Article at a Glance
- Anxiety, irritability, depression, insomnia, fatigue, memory changes, and low libido can be signs of the effects of aging on the brain.
- The brain goes through both physical and neurotransmitter-related changes with time that could explain changes in mood and/or cognition.
- Evidence-backed methods for improved cognition can help mitigate the effect of time on your brain.
Do you feel like your memory isn’t as sharp, you’re depressed more often, your energy levels have dipped, and you’re just not feeling like yourself? Some of the brain-related changes that come with age may be to blame.
In this article, we’ll unveil some of the notable mental changes a 50-year-old man may experience and some research-backed ways that exist to attenuate mental aging and its effects.
The Brain’s Structure and Function
The brain is made up of cells called neurons. Neurons communicate with each other via neurotransmitters to convey signals that ultimately lead to a response.
How quickly a signal is transmitted from one neuron to the next depends on whether a neuron has a myelin sheath, which makes the signal travel a lot faster. The neurons that have a myelin sheath collectively are referred to as white matter, while those that don’t are called gray matter.
Regions of neurons in the brain are divided into lobes, each of which is responsible for certain functions. For example, the frontal lobes of the brain control skills like memory, language, attention, and motion [R].
The Brain Shrinks
The volume of the brain declines by about 0.2% annually after the age of 35 and reaches 0.5% annual loss after the age of 60 [R]. This is partially due to the progressive death or shrinkage of neurons in the gray matter. White matter is also affected by aging as the myelin sheaths start to deteriorate [R].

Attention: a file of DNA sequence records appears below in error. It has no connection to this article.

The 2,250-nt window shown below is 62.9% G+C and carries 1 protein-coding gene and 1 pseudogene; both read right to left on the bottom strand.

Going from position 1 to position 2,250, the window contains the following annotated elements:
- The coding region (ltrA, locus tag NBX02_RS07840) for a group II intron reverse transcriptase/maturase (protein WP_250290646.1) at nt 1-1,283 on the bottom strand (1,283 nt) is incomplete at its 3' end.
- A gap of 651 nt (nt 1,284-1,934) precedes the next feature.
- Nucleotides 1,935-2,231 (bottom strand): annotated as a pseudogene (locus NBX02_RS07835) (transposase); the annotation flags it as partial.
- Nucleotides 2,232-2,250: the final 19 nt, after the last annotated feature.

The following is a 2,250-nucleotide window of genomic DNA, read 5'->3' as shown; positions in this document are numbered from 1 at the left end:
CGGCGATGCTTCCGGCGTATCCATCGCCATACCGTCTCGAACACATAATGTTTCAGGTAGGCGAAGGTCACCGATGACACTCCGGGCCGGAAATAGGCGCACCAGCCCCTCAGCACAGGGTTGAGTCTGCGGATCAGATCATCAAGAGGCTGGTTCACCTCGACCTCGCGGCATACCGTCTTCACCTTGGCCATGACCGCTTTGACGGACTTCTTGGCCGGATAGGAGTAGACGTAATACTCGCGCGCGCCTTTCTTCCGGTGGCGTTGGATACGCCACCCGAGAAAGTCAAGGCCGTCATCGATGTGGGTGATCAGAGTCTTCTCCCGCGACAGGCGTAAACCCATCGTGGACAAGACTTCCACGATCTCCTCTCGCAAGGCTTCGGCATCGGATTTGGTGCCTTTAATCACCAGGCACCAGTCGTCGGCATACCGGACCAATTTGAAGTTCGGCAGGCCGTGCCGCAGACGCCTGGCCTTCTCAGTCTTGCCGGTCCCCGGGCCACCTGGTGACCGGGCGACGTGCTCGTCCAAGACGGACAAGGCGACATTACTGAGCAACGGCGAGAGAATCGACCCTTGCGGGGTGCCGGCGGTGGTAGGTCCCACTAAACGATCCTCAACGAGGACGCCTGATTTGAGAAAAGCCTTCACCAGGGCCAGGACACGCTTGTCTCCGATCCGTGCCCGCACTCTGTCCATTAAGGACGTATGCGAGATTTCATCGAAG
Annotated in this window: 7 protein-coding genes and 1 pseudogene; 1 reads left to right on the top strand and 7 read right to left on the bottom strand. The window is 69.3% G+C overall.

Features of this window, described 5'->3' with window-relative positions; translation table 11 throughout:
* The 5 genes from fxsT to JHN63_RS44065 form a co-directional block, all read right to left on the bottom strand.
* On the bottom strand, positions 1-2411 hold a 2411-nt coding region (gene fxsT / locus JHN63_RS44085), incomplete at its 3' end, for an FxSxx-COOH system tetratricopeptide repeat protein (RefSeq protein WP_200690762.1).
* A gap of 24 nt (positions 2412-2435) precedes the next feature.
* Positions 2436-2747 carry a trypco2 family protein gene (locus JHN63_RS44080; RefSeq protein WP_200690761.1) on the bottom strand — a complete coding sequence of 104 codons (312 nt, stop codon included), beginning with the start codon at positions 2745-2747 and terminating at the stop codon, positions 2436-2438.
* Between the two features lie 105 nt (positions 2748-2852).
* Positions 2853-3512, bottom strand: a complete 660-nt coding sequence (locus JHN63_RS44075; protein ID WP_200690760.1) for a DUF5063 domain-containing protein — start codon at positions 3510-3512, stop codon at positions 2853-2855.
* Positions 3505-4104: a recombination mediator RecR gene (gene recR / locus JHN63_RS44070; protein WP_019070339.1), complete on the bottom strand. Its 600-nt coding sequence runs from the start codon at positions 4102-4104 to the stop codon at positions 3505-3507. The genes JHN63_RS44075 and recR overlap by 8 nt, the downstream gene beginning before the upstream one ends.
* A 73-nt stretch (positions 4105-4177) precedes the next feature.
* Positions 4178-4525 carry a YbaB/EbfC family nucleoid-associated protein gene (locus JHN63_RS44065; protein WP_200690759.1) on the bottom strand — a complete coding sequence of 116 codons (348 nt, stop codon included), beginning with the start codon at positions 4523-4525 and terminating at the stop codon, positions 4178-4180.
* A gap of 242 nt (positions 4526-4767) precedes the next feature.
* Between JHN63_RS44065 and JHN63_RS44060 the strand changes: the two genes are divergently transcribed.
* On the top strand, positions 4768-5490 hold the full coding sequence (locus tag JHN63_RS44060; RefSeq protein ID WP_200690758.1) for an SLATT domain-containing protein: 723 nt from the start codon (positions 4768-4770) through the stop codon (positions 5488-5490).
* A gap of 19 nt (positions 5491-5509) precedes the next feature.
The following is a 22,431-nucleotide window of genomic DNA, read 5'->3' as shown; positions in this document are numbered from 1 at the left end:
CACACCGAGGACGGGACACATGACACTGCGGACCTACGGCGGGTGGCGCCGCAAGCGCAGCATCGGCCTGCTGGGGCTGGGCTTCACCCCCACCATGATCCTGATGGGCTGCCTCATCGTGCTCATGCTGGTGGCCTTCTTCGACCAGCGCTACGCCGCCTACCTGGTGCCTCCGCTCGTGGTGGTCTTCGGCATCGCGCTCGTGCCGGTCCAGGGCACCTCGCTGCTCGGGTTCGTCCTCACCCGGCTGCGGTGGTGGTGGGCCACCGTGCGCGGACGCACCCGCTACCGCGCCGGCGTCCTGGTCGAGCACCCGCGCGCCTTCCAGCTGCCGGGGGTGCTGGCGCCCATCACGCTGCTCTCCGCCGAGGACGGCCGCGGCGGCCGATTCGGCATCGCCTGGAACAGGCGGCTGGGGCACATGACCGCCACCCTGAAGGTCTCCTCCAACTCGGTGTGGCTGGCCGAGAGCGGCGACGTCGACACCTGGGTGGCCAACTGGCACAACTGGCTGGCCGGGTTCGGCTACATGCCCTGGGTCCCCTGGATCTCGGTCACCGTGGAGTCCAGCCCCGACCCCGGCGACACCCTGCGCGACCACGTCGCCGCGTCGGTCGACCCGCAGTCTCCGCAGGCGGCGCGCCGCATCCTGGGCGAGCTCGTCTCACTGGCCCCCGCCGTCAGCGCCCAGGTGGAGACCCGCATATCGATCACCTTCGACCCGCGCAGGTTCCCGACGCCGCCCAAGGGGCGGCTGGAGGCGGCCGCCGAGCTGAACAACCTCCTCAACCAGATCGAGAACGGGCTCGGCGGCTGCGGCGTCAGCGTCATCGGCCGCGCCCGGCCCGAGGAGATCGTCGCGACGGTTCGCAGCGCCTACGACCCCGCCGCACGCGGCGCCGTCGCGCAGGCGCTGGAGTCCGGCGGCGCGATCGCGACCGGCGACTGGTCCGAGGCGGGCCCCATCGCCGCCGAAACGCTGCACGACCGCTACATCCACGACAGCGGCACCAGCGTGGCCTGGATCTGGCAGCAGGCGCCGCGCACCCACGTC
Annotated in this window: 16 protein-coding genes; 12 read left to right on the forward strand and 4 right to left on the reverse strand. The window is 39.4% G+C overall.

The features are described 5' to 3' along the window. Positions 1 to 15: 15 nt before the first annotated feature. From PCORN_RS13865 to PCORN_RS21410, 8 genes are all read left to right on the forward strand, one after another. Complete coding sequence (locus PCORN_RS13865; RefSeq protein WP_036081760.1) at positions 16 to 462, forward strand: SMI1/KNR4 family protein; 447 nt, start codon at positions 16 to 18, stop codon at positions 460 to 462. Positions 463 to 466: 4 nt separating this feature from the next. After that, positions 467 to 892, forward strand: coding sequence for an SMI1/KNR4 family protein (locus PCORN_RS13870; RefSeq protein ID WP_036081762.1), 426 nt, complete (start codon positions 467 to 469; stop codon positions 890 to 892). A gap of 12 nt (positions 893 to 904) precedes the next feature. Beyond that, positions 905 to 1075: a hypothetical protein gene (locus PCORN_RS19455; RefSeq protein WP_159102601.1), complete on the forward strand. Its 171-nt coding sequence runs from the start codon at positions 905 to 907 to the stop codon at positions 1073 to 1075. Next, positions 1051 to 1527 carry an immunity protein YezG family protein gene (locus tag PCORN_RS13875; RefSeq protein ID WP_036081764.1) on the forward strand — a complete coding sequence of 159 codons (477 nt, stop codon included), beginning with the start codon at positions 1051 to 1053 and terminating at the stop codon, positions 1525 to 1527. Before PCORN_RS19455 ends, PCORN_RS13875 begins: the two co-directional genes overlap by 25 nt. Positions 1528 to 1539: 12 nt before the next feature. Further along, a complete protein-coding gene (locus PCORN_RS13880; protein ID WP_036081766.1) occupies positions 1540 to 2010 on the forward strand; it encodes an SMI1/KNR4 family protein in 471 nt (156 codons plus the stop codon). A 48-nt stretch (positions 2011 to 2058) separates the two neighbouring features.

Research shows that there are simple ways to reduce age-associated volume loss. Omega-3 fatty acids are effective at improving brain repair and enhancing neurogenesis (the production of more neurons) [R].
Attention is the ability to focus on one specific signal. With age, we experience a decline in the ability to be selectively attentive (to focus on specific information while ignoring other information in the environment) [R]. This kind of attention is important in situations like having a conversation with someone in a noisy place. Divided attention, or the ability to simultaneously focus on multiple tasks, also declines with age [R].
Attention can be enhanced using cognitive training games such as those found in Lumosity. Researchers found that playing brain games for 10-30 minutes daily for 21 days led to improvement in cognitive skills, including attention [R]. In addition, a French pine-tree bark extract, called pycnogenol, is a supplement that has been shown to improve attention [R].
Memory loss it one of the most feared aspects of aging. Many different parts of the brain are involved in memory, but the most notable is the hippocampus, which is involved in memory formation [R]. Cell loss that occurs in the hippocampus in an age-dependent manner is one of the reasons memory negatively changes[R, R].
Reduced dopamine (a messenger in the brain) levels also contribute to memory decline. Dopamine levels drop at a rate of 10% per decade, starting in early adulthood [R]. Among many other functions, this neurotransmitter is involved in memory production in the hippocampus. When there is less dopamine around, memory formation is negatively affected.
Moreover, increased production of proteins called beta-amyloid is associated with memory loss. High levels of beta-amyloid lead to the creation of a sticky mass in the brain, particularly in the hippocampus, that is tightly linked with memory loss [R,R].